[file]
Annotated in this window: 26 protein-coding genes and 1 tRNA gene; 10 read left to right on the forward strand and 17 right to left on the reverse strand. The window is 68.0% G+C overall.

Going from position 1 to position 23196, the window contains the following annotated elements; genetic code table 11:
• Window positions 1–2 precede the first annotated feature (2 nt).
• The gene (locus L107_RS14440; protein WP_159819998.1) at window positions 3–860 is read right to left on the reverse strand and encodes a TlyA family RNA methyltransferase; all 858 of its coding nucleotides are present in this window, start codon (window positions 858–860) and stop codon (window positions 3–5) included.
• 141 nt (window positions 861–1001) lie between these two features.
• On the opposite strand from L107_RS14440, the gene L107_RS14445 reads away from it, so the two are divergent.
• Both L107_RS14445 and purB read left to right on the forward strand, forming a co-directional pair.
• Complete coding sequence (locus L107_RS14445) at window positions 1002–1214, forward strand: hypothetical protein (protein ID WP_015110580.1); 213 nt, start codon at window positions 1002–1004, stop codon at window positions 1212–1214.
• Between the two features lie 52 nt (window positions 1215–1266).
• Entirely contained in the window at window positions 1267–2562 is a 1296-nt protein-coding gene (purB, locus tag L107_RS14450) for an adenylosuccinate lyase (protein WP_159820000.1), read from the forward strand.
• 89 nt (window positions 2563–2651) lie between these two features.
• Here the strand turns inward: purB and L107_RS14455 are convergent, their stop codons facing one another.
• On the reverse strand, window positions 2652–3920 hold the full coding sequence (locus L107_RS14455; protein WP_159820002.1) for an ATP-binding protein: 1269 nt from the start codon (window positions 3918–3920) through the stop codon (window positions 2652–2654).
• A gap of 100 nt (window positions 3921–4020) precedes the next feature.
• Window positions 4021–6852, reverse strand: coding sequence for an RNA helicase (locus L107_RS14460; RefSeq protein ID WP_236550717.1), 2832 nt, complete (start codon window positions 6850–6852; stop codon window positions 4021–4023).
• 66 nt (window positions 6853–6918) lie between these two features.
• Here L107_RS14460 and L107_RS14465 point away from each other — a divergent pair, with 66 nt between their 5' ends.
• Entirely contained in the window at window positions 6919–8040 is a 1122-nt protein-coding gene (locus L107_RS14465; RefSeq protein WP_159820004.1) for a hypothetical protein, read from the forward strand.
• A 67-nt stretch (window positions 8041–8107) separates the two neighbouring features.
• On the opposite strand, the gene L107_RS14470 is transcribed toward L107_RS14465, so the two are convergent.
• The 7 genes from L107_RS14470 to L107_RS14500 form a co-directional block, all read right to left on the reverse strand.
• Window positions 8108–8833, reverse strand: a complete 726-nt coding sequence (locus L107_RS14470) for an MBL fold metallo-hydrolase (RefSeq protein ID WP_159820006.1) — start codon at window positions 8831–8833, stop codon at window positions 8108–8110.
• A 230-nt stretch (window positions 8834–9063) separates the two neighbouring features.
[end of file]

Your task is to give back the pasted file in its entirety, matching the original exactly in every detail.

Annotated in this window: 26 protein-coding genes and 1 tRNA gene; 10 read left to right on the forward strand and 17 right to left on the reverse strand. The window is 68.0% G+C overall.

Going from position 1 to position 23196, the window contains the following annotated elements; genetic code table 11:
• Window positions 1–2 precede the first annotated feature (2 nt).
• The gene (locus L107_RS14440; protein WP_159819998.1) at window positions 3–860 is read right to left on the reverse strand and encodes a TlyA family RNA methyltransferase; all 858 of its coding nucleotides are present in this window, start codon (window positions 858–860) and stop codon (window positions 3–5) included.
• 141 nt (window positions 861–1001) lie between these two features.
• On the opposite strand from L107_RS14440, the gene L107_RS14445 reads away from it, so the two are divergent.
• Both L107_RS14445 and purB read left to right on the forward strand, forming a co-directional pair.
• Complete coding sequence (locus L107_RS14445) at window positions 1002–1214, forward strand: hypothetical protein (protein ID WP_015110580.1); 213 nt, start codon at window positions 1002–1004, stop codon at window positions 1212–1214.
• Between the two features lie 52 nt (window positions 1215–1266).
• Entirely contained in the window at window positions 1267–2562 is a 1296-nt protein-coding gene (purB, locus tag L107_RS14450) for an adenylosuccinate lyase (protein WP_159820000.1), read from the forward strand.
• 89 nt (window positions 2563–2651) lie between these two features.
• Here the strand turns inward: purB and L107_RS14455 are convergent, their stop codons facing one another.
• On the reverse strand, window positions 2652–3920 hold the full coding sequence (locus L107_RS14455; protein WP_159820002.1) for an ATP-binding protein: 1269 nt from the start codon (window positions 3918–3920) through the stop codon (window positions 2652–2654).
• A gap of 100 nt (window positions 3921–4020) precedes the next feature.
• Window positions 4021–6852, reverse strand: coding sequence for an RNA helicase (locus L107_RS14460; RefSeq protein ID WP_236550717.1), 2832 nt, complete (start codon window positions 6850–6852; stop codon window positions 4021–4023).
• 66 nt (window positions 6853–6918) lie between these two features.
• Here L107_RS14460 and L107_RS14465 point away from each other — a divergent pair, with 66 nt between their 5' ends.
• Entirely contained in the window at window positions 6919–8040 is a 1122-nt protein-coding gene (locus L107_RS14465; RefSeq protein WP_159820004.1) for a hypothetical protein, read from the forward strand.
• A 67-nt stretch (window positions 8041–8107) separates the two neighbouring features.
• On the opposite strand, the gene L107_RS14470 is transcribed toward L107_RS14465, so the two are convergent.
• The 7 genes from L107_RS14470 to L107_RS14500 form a co-directional block, all read right to left on the reverse strand.
• Window positions 8108–8833, reverse strand: a complete 726-nt coding sequence (locus L107_RS14470) for an MBL fold metallo-hydrolase (RefSeq protein ID WP_159820006.1) — start codon at window positions 8831–8833, stop codon at window positions 8108–8110.
• A 230-nt stretch (window positions 8834–9063) separates the two neighbouring features.